I’ll look at each of his chapters in coming posts, hopefully one every week or so. This week here are a few of my first thoughts.

What Cook attempts to teach is not so much the content of the New Testament as what he calls “Gospel Dynamics.” (The constant repetition of that phrase in the book begins to sound like a registered trademark after a while, and it strangely reminded me of Charles Atlas’ “Dynamic Tension” exercise method!) What are Gospel Dynamics? It’s Cook’s phrase to explain how the New Testament gospels work. And specifically, to explain why the New Testament is (allegedly – more on that later) anti-Semitic and anti-Jewish.

In a nutshell, here’s how it goes. The gospels are not really interested in history. They are interested in theology. In fact, what the gospel writers did was to take the real, historical, Jewish Jesus and to rework the story of his life to meet the needs of a community several decades, even generations, removed from the original. So for example, by the time the gospel writers wrote, Christians were afraid of Rome and afraid of being associated with the Jewish people – Christianity had been considered a Jewish sect early on - who had just unsuccessfully waged a failed rebellion against Rome, which ended in the Temple’s destruction in 70 CE. So what did the gospel writers do? They switched the blame for Jesus’ death from Rome to the Jews, thereby in effect pacifying any Romans who would hear or read the Christian message.

Think of it this way. Supposing that in real history John F. Kennedy had been assassinated by a coterie of Republicans. For the next forty years the Democrats hold sway in the government, only to be finally replaced by Republicans. And the life of Kennedy has not been written down until the Republicans come to power, though early on everyone knew whodunnit. Now comes the time to write that story, but for fear of Republican reprisals the chroniclers rewrite history and make Democrats to be the real assassins.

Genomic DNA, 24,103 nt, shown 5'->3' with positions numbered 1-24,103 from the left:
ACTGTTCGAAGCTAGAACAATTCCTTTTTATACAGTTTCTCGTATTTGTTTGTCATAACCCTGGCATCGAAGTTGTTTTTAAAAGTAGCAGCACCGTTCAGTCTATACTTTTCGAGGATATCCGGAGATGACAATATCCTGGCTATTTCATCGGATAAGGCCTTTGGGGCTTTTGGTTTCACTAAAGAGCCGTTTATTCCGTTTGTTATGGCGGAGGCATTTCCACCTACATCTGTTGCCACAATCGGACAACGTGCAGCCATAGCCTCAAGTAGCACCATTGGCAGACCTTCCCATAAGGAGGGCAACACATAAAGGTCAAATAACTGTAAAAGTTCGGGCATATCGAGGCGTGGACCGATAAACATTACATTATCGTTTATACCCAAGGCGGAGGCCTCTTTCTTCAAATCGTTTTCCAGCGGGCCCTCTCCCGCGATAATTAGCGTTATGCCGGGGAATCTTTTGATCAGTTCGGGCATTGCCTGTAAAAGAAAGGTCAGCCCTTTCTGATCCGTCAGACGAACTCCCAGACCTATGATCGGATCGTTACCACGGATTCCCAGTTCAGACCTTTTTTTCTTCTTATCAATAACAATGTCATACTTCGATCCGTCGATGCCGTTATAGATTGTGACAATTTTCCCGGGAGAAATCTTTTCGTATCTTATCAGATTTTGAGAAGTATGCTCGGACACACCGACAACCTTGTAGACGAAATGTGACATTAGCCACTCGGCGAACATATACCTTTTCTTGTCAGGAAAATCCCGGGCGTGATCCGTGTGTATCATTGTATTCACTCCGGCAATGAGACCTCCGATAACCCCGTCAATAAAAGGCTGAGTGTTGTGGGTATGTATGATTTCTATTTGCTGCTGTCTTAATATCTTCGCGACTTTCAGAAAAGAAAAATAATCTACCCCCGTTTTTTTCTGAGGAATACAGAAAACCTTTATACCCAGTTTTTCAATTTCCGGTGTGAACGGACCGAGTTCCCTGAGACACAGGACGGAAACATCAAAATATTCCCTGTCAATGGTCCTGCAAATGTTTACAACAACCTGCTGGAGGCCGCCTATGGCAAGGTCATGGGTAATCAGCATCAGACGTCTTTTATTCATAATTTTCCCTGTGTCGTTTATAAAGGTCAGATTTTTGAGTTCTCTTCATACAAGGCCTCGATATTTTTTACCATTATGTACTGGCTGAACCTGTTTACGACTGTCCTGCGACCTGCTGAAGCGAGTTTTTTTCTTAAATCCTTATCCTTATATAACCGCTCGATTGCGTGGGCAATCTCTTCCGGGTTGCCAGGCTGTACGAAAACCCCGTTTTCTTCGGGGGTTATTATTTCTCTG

That’s not a full analogy to what Cook is doing, because even more than being motivated by politics and fear, the gospel writers are motivated by theology. But it’s enough to give you an idea.

And such ideas are by no means Cook’s own, just the rather patentable phrase “Gospel Dynamics.” For a long, long time, some scholars have done two things when approaching the gospels (they’ve done a lot more, but let’s start here):

1. Assume that the content of the gospels was first circulated orally, then later on massaged, shaped, and reworked in written form not to tell what actually happened, but to meet the needs of a later generation, in the process often inventing things wholesale.